I'm reading
The 7 people you need in your support crew
Pass it on
Pass it on
I'm reading
The 7 people you need in your support crew
Pass it on
Pass it on
I'm reading
The 7 people you need in your support crew
Pass it on
Pass it on
27 August 2015

The 7 people you need in your support crew

How do you build your very own gang of cheerleaders?

Written by Pip Lincolne

This blog post is sponsored by Xero

What does this mean?

Behind extraordinary ideas, there are extraordinary people.

This blog post is sponsored by Xero

What does this mean?

When it comes to work habits and sharing our success stories, I think we can learn a lot from kids. Their ideas of success usually revolve around kindness, persistence and working together.

“We stayed true to ourselves! We did it! We banded together! We overcame! We came out ahead!”

When they’re competing, we teach them—and they intuitively know—to support and congratulate each other. Win or lose, we clap, fist-bump or high-five in solidarity as kids tackle challenges. We know how much they need and appreciate our support and that this is part of how they learn and grow. They are buoyed and propelled by the fact that they’re not in this alone.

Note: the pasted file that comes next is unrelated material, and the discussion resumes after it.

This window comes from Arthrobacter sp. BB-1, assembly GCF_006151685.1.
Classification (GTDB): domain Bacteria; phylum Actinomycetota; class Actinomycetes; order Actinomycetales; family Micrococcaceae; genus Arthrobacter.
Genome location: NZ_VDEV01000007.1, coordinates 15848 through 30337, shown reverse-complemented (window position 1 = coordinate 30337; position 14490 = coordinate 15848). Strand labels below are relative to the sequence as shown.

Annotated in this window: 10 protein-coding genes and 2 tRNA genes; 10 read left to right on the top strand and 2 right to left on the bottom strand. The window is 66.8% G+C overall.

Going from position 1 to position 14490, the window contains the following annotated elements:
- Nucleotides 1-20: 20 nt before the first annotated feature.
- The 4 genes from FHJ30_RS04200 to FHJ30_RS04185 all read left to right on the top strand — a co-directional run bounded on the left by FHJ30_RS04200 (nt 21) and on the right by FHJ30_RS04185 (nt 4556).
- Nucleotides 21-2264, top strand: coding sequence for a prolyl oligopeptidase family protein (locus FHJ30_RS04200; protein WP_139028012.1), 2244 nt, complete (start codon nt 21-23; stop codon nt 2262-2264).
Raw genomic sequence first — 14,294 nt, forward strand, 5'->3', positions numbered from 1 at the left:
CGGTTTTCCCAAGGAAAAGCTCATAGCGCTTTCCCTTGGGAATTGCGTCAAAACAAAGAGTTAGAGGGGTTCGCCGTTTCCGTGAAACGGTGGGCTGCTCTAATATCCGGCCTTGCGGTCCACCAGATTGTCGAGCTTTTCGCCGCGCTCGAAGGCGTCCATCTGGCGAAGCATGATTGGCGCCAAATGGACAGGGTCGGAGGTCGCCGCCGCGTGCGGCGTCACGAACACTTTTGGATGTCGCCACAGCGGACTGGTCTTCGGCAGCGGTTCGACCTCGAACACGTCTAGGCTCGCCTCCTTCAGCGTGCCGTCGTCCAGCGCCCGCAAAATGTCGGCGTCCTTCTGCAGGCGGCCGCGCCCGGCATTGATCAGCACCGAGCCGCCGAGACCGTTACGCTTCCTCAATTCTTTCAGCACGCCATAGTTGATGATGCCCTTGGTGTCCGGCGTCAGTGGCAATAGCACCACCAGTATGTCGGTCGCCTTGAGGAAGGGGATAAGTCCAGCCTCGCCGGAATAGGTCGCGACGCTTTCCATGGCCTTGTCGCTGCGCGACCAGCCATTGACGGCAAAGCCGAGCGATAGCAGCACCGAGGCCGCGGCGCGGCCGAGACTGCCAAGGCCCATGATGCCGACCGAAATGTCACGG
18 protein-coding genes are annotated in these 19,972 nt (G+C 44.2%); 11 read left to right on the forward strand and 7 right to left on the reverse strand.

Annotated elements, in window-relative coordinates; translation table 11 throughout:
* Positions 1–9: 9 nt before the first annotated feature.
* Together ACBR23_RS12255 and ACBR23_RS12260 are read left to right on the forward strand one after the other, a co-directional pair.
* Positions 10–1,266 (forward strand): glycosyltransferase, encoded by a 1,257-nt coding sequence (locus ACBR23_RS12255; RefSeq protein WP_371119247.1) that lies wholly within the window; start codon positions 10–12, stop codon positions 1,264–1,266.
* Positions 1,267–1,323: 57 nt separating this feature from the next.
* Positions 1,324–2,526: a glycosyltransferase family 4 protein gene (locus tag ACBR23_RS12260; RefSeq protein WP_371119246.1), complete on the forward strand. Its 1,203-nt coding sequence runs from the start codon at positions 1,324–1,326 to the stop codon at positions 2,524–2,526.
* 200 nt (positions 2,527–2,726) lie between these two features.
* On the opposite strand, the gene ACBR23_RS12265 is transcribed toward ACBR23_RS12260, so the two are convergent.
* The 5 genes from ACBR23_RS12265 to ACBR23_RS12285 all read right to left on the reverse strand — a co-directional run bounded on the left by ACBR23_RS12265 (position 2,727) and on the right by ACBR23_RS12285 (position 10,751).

But things change.

Kids become adults, for starters. Adult success stories, the kind that detail “How to succeed in business by really, really, really trying” are usually about “inspiring” tales of adversity, person vs nature, being a clever freak or the lonely road to success.

“I did it! I worked hard! I am talented! I triumphed! Let me show you how!”

Where the kid success story is often the very model of careful nurturing, excellent compadres and teamwork, as adults we listen out for and laud the opposite (slightly far-fetched) stories when it comes to grown-up tales of success.